.

Kanye West, Nicki Minaj Rule Charts

My Beautiful Dark Twisted Fantasy' sells more than half a million units in its first week

December 1, 2010 10:02 AM ET

Kanye West's critically acclaimed My Beautiful Dark Twisted Fantasy may have easily topped the nation's albums chart with 518,775 sales in its first week of release — but he didn't even come close to matching the first week sales of Taylor Swift's Speak Now, which debuted at Number 1 on November 3 after selling 1,047,000 copies in its first week. Still, West easily beat rapper Nicki Minaj's debut, Pink Friday, which was a distant second at 371,049 sold.

Photos: Kanye West's Career Highs — and Lows

Nonetheless, the album is West's fourth chart-topper. Almost exactly two years ago, his previous LP, 808s and Heartbreak , also debuted at Number 1 with approximately 450,000 sales.

Video: Kanye West's Surprise Visit to Rolling Stone

Elsewhere on the charts, Justin Bieber's My Worlds Acoustic debuts at Number 7 with sales of 119,485, Ne-Yo's Libra Scale is Number 8 with 117,800, and My Chemical Romance's Danger Days is Number 9, with 112,002. Christina Aguilera and Cher's Burlesque debuts at No. 18, with 62,514 copies sold.

Both Swift and Katy Perry enjoyed sales surges, with Speak Now moving from Number 9 to 3 on 255,991 copies sold and Perry's Teenage Dream climbing from 31 to 14 with 75,178.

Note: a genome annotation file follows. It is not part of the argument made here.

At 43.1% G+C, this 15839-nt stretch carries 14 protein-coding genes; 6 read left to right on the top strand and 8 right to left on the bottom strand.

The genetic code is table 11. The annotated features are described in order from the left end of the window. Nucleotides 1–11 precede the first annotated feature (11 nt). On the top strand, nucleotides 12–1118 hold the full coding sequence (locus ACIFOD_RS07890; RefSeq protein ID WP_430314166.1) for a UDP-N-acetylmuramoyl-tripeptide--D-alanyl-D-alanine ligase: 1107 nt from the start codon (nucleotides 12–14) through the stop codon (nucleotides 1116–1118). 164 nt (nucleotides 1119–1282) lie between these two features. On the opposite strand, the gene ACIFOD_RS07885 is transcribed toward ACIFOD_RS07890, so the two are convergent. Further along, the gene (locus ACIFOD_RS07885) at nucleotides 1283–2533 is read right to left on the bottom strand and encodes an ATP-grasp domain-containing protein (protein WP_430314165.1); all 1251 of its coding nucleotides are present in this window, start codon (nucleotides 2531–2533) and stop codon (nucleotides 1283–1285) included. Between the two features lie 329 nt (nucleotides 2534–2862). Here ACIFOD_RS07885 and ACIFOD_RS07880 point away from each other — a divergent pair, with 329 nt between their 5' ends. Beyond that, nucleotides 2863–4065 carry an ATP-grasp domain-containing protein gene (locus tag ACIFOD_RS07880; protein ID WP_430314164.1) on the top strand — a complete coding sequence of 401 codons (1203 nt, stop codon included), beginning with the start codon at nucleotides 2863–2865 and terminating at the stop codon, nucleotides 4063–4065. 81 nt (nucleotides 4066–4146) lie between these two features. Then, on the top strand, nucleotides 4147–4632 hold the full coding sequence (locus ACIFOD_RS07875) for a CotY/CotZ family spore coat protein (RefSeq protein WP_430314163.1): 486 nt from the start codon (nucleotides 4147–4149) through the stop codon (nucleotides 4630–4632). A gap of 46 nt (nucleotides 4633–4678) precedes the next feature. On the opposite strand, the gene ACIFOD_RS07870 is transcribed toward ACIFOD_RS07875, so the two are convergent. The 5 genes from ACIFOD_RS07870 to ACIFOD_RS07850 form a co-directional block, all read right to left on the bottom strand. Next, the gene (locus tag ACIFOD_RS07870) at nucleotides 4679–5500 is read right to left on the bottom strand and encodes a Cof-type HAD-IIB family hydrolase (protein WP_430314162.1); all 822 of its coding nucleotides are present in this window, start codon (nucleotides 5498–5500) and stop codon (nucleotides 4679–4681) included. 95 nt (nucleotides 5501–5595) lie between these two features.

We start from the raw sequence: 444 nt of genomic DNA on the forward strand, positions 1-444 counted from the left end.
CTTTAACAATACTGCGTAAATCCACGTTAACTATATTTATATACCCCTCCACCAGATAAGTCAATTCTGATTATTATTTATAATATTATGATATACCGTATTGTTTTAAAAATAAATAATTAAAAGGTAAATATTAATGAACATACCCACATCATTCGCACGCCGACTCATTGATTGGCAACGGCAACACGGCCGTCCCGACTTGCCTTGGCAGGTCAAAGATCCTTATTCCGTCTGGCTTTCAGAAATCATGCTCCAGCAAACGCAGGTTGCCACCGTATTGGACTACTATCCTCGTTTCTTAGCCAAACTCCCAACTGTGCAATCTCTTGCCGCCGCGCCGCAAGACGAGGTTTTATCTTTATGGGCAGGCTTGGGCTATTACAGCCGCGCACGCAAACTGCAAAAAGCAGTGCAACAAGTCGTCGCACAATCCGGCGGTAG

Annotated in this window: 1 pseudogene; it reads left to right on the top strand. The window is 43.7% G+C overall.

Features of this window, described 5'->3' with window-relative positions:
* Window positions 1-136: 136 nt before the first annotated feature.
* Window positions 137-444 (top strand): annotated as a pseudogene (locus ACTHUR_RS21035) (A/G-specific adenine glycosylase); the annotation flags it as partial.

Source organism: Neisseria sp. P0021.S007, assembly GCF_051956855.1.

Album Sales Chart [Hits Daily Double]

To read the new issue of Rolling Stone online, plus the entire RS archive: Click Here

prev
Music Main Next
Around the Web
Powered By ZergNet
Daily Newsletter

Get the latest RS news in your inbox.

Sign up to receive the Rolling Stone newsletter and special offers from RS and its
marketing partners.

X

We may use your e-mail address to send you the newsletter and offers that may interest you, on behalf of Rolling Stone and its partners. For more information please read our Privacy Policy.

Song Stories

“Madame George”

Van Morrison | 1968

One of the first stream-of-consciousness epics to make it onto a Van Morrison record, his drawn-out farewell to the eccentric "Madame George" lasted nearly 10 minutes, combining ingredients from folk, jazz and classical music. The character that gave the song its title provoked speculation that it was about a drag queen, though Morrison denied this in Rolling Stone. "If you see it as a male or a female or whatever, it's your trip," he remarked. "I see it as a ... a Swiss cheese sandwich. Something like that."

More Song Stories entries »
 
www.expandtheroom.com